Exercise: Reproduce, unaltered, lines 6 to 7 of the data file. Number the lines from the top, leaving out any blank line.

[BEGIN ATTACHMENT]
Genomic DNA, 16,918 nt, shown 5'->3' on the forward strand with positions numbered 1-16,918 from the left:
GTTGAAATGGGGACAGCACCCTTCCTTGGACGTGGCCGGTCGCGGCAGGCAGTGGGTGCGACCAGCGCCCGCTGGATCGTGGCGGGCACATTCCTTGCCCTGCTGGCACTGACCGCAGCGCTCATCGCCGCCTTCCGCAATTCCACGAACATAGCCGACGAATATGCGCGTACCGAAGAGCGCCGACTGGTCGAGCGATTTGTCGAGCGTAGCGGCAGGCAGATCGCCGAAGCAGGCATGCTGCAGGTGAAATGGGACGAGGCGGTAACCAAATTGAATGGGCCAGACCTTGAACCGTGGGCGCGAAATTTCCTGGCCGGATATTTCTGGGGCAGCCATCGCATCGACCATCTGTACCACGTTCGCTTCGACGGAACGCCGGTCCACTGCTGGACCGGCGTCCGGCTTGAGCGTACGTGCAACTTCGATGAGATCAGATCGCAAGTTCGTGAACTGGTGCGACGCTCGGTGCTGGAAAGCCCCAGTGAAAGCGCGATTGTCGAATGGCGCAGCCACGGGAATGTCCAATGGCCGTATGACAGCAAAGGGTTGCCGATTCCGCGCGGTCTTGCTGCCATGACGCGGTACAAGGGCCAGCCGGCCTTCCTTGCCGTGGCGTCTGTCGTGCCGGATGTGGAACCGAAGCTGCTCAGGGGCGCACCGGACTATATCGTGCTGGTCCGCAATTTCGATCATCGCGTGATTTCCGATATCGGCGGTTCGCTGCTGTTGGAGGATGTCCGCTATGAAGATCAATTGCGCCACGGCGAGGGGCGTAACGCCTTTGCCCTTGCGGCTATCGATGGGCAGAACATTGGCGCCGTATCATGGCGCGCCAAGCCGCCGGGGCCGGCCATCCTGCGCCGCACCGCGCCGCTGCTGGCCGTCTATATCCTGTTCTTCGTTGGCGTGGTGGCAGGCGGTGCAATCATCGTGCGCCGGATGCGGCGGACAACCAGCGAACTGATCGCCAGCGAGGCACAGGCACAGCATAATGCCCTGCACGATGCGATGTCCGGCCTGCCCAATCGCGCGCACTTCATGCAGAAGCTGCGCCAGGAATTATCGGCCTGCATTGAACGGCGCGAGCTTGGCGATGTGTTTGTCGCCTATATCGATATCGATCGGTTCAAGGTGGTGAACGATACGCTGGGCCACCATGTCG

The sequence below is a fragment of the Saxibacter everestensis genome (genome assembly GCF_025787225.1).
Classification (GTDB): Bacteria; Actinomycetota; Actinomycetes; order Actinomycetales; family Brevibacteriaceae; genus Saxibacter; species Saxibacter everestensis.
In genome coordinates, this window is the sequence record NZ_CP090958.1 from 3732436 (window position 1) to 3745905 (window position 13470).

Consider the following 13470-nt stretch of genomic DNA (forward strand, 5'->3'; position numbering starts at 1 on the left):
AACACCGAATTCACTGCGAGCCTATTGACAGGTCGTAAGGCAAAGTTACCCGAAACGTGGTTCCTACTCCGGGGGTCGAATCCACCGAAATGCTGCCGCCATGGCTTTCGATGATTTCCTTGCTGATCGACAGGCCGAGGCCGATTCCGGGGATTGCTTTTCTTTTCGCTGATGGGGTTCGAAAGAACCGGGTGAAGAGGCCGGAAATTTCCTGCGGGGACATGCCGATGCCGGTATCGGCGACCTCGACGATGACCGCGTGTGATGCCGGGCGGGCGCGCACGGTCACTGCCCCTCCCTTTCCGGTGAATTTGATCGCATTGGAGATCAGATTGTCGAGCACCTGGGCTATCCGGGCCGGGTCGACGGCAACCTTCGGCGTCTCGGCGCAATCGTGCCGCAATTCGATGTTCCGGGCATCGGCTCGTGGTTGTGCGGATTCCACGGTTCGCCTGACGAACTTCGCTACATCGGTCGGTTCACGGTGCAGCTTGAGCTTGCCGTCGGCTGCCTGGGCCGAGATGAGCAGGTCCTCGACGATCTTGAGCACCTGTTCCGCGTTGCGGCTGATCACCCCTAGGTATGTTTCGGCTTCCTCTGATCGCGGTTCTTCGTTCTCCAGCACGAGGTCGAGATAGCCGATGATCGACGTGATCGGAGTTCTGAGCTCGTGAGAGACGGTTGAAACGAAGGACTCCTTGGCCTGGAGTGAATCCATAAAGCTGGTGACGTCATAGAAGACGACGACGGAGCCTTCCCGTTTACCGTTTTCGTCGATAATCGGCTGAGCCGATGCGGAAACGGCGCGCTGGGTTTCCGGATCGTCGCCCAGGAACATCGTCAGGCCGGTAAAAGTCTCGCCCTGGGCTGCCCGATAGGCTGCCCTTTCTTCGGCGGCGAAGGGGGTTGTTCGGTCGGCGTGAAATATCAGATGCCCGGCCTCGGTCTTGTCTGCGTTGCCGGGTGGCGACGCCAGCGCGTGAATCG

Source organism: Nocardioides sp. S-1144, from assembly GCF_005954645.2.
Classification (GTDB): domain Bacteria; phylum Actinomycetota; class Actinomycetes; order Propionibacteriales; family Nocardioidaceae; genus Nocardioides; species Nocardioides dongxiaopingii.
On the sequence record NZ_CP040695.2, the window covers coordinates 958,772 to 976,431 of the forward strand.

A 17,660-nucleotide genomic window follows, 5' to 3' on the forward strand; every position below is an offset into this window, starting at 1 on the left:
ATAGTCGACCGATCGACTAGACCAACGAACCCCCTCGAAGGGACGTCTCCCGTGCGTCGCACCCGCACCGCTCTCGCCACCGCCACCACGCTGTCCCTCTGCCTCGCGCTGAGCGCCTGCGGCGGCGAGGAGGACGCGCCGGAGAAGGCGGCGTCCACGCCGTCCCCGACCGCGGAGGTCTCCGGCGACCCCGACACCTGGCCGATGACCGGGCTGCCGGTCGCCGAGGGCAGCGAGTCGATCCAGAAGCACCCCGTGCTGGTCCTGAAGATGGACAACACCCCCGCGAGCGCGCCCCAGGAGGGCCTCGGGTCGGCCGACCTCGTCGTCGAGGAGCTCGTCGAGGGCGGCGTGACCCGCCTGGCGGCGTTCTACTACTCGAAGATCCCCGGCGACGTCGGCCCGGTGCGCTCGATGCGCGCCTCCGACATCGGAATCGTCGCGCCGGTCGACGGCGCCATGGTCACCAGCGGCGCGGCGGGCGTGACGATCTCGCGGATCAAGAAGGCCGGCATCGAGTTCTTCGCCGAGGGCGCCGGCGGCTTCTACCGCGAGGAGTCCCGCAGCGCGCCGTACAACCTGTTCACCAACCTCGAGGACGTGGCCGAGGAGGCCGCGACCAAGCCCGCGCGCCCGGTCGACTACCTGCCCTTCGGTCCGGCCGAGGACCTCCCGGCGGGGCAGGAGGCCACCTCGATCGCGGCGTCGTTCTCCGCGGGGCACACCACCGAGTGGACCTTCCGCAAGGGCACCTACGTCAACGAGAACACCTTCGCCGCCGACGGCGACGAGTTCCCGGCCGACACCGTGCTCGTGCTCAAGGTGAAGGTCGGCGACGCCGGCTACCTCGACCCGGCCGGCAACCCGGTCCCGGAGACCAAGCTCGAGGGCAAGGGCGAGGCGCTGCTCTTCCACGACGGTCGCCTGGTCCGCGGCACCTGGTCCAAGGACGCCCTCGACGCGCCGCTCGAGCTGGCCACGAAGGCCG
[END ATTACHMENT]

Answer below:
Consider the following 13470-nt stretch of genomic DNA (forward strand, 5'->3'; position numbering starts at 1 on the left):
AACACCGAATTCACTGCGAGCCTATTGACAGGTCGTAAGGCAAAGTTACCCGAAACGTGGTTCCTACTCCGGGGGTCGAATCCACCGAAATGCTGCCGCCATGGCTTTCGATGATTTCCTTGCTGATCGACAGGCCGAGGCCGATTCCGGGGATTGCTTTTCTTTTCGCTGATGGGGTTCGAAAGAACCGGGTGAAGAGGCCGGAAATTTCCTGCGGGGACATGCCGATGCCGGTATCGGCGACCTCGACGATGACCGCGTGTGATGCCGGGCGGGCGCGCACGGTCACTGCCCCTCCCTTTCCGGTGAATTTGATCGCATTGGAGATCAGATTGTCGAGCACCTGGGCTATCCGGGCCGGGTCGACGGCAACCTTCGGCGTCTCGGCGCAATCGTGCCGCAATTCGATGTTCCGGGCATCGGCTCGTGGTTGTGCGGATTCCACGGTTCGCCTGACGAACTTCGCTACATCGGTCGGTTCACGGTGCAGCTTGAGCTTGCCGTCGGCTGCCTGGGCCGAGATGAGCAGGTCCTCGACGATCTTGAGCACCTGTTCCGCGTTGCGGCTGATCACCCCTAGGTATGTTTCGGCTTCCTCTGATCGCGGTTCTTCGTTCTCCAGCACGAGGTCGAGATAGCCGATGATCGACGTGATCGGAGTTCTGAGCTCGTGAGAGACGGTTGAAACGAAGGACTCCTTGGCCTGGAGTGAATCCATAAAGCTGGTGACGTCATAGAAGACGACGACGGAGCCTTCCCGTTTACCGTTTTCGTCGATAATCGGCTGAGCCGATGCGGAAACGGCGCGCTGGGTTTCCGGATCGTCGCCCAGGAACATCGTCAGGCCGGTAAAAGTCTCGCCCTGGGCTGCCCGATAGGCTGCCCTTTCTTCGGCGGCGAAGGGGGTTGTTCGGTCGGCGTGAAATATCAGATGCCCGGCCTCGGTCTTGTCTGCGTTGCCGGGTGGCGACGCCAGCGCGTGAATCG